Just off the southernmost tip of South America, a cluster of small islands presents a huge puzzle for marine mammal experts.
The Falkland Islands, isolated in the far reaches of the southwest Atlantic Ocean, once boasted one of the world’s largest populations of southern sea lions. Now, they have one of the smallest. Hunting is the main reason for historical declines of seals and sea lions worldwide, but the Falklands population never recovered even though commercial hunts ended more than half a century ago.
That’s especially odd, because elsewhere around the globe, other populations of sea lions and seals that were hunted to near extinction have bounced back. For example, the neighboring Antarctic fur seals, with pelts so prized that hunters had nearly wiped them out by the early 1900s, have rebounded to about three million individuals today.
For years, scientists blamed hunts off Argentina for the severe population decline in the Falklands. If the sea lions traveled from their island breeding grounds to the mainland while hunts were still happening, big commercial operations around the Argentine coast may have made too large a dent in their numbers.
But a new study based on sea lion genetics paints a much more complicated picture. For starters, it appears that the Falklands sea lions may not have been travelling to Argentina. Instead, a combination of changes to their habitat, including warmer waters due to climate change, has had a devastating impact that continues to ripple through the population.
“This realization is important, because it influences how we interpret threats to sea lion population persistence,” says Alastair Baylis, a marine ecologist with the Icelandic Seal Center and the South Atlantic Environmental Research Institute in the Falklands. “If we are correct, it suggests sea lions are more vulnerable than previously thought.”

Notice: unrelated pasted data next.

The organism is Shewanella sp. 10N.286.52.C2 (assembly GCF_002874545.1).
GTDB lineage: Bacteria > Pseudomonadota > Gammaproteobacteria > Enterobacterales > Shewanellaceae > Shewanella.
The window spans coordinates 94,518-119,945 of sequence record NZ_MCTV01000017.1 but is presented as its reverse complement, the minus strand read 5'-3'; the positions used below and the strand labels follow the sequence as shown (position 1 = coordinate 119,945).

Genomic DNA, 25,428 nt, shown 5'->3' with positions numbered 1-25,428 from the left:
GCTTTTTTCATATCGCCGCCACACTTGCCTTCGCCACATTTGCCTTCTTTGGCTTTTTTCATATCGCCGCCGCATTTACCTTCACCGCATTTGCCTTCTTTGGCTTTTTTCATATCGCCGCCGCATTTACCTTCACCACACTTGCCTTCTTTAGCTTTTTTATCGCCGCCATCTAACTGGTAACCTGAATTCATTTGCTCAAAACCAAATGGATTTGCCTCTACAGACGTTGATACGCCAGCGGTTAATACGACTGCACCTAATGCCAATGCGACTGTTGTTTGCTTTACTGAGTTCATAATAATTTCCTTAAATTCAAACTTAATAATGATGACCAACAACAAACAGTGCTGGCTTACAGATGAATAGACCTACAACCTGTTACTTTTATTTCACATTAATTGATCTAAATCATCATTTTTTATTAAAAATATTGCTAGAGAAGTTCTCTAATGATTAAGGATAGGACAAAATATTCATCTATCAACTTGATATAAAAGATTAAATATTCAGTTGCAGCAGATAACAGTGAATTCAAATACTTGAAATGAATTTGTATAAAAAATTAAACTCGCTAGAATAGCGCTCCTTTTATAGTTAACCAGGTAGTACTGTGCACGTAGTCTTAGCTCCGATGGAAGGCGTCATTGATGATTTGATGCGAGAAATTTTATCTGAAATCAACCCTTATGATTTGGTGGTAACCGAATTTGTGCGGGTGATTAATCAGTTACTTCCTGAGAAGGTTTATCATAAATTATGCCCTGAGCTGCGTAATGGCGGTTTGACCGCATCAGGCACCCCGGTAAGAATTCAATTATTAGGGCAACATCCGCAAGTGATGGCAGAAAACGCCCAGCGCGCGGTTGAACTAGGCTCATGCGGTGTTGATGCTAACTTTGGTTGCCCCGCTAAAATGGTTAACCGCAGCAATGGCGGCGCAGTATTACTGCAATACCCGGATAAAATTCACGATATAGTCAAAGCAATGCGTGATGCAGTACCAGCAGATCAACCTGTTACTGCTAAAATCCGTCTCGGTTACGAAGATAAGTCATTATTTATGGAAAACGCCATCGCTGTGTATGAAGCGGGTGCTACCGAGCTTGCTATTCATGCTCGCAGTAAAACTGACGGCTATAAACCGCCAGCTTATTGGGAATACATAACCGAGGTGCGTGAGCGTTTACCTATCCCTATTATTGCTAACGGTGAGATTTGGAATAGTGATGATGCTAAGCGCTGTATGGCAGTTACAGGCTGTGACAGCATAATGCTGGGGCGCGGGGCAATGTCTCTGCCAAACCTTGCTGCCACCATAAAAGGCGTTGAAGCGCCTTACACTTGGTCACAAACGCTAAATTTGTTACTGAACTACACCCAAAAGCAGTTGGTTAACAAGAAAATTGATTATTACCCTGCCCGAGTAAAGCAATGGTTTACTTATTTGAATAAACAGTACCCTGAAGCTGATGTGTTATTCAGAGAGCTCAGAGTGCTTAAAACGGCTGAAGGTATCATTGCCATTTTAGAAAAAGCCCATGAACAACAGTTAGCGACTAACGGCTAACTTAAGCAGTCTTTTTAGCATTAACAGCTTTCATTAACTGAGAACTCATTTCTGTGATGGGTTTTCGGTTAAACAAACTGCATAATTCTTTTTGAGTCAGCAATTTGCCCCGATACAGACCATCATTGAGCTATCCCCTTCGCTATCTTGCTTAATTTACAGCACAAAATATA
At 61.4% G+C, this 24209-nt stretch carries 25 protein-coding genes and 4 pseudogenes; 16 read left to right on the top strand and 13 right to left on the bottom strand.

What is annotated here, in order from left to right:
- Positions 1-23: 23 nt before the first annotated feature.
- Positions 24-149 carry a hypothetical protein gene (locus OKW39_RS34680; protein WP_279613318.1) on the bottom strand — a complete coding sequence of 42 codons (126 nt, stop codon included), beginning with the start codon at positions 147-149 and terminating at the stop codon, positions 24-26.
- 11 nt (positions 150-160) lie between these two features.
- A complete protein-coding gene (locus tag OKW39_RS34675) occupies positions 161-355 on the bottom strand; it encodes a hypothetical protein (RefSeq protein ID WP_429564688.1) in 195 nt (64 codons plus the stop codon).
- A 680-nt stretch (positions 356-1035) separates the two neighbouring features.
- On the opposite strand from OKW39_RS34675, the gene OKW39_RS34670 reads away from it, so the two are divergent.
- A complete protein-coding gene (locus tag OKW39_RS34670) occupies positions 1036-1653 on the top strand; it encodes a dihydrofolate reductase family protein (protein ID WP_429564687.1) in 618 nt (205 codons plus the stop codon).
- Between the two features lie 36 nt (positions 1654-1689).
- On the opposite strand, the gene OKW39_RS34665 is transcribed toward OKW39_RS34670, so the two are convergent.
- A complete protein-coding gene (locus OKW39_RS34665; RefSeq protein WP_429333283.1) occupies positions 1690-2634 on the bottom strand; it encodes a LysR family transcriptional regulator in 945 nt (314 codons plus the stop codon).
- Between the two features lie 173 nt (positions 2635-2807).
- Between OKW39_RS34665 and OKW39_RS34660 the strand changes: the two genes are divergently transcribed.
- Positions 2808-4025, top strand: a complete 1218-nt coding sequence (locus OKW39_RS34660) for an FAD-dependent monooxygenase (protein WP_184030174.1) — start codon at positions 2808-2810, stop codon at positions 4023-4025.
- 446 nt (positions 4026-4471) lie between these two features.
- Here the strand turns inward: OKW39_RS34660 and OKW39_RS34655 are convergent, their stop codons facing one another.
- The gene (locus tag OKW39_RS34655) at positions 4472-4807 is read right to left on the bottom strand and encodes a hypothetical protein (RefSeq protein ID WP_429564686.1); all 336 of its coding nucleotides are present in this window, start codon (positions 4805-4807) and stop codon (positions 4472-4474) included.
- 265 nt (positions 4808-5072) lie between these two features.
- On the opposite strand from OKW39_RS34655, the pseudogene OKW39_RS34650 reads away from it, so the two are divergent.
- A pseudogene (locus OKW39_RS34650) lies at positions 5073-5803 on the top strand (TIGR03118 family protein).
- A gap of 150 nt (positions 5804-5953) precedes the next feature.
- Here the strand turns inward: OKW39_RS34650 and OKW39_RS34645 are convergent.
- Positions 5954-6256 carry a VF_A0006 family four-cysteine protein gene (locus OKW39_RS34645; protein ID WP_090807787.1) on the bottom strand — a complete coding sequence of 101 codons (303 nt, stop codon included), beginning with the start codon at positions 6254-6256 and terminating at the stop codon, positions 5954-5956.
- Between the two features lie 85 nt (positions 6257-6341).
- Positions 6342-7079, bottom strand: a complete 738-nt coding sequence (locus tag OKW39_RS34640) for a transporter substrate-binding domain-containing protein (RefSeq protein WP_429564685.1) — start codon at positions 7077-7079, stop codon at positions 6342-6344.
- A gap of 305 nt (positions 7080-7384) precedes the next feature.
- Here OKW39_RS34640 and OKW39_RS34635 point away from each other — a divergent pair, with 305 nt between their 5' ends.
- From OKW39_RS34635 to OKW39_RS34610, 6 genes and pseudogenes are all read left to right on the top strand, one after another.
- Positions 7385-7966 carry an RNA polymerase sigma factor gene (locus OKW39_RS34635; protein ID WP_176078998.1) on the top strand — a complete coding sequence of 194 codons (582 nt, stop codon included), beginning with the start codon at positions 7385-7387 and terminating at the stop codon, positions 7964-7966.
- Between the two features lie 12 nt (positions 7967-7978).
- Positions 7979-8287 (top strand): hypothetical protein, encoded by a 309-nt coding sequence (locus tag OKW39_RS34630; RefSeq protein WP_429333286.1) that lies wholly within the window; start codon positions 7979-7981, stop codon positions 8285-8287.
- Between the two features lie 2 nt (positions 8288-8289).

About 33 species of seals and sea lions exist worldwide, and as top marine predators, they are considered sentinels of ocean health. Consequently, their fate has far-reaching implications not only for other marine species such as penguins, but also for humans.
“They are the canary in the coal mine,” says Robert DeLong, a marine scientist at NOAA’s Marine Mammal Laboratory in Seattle. “We consume the same squid they do.”
The Falklands sea lions are part of a larger population of southern sea lions that ranges from Peru to Uruguay, and they used to represent a significant portion of the breeding population. In the 1930s, about 80,550 pups were born annually to Falklands sea lions, according to counts taken then.
By contrast, just 4,443 pups were born in 2014. The population has made small gains since the 1990s, but overall represents 4 percent of what it once was.
Learning what happened to the sea lions may also provide insights into what happened to the Falklands elephant seal, which has suffered a 90 percent decline since 1982, and the rockhopper penguin, which has declined by more than a third.
Baylis, whose work was supported in part by a grant from the National Geographic Society Committee for Research and Exploration, made his first trip to the archipelago in 2008, after hiring on with the Falklands government as a fisheries observer on fishing boats. He had just earned his doctorate at the University of Adelaide in Australia by studying New Zealand fur seals, and he quickly became intrigued by the Falklands sea lion decline.
“The thing that really stood out was how little work had been done on this particular species,” he says, noting that most of it was limited to population counts. “The expertise in the Falklands didn’t exist. Lucky for me as a freshly minted Ph.D. student, this was an incredible opportunity.”
The notion that Falklands sea lions were being killed in Argentina first took hold in the 1930s, when a British scientist named James Hamilton observed that sea lions gradually disappeared from Falkland breeding beaches as winter approached. That suggested a winter migration, during which time the sea lions would have been especially vulnerable.
Between 1930 and the 1950s, commercial sealing in the Falklands killed 60,723 sea lions, while hunting in Argentina during the same period killed more than 500,000. But the wrinkle in this theory is that no one had ever tracked the Falklands sea lions or observed signs of a migration.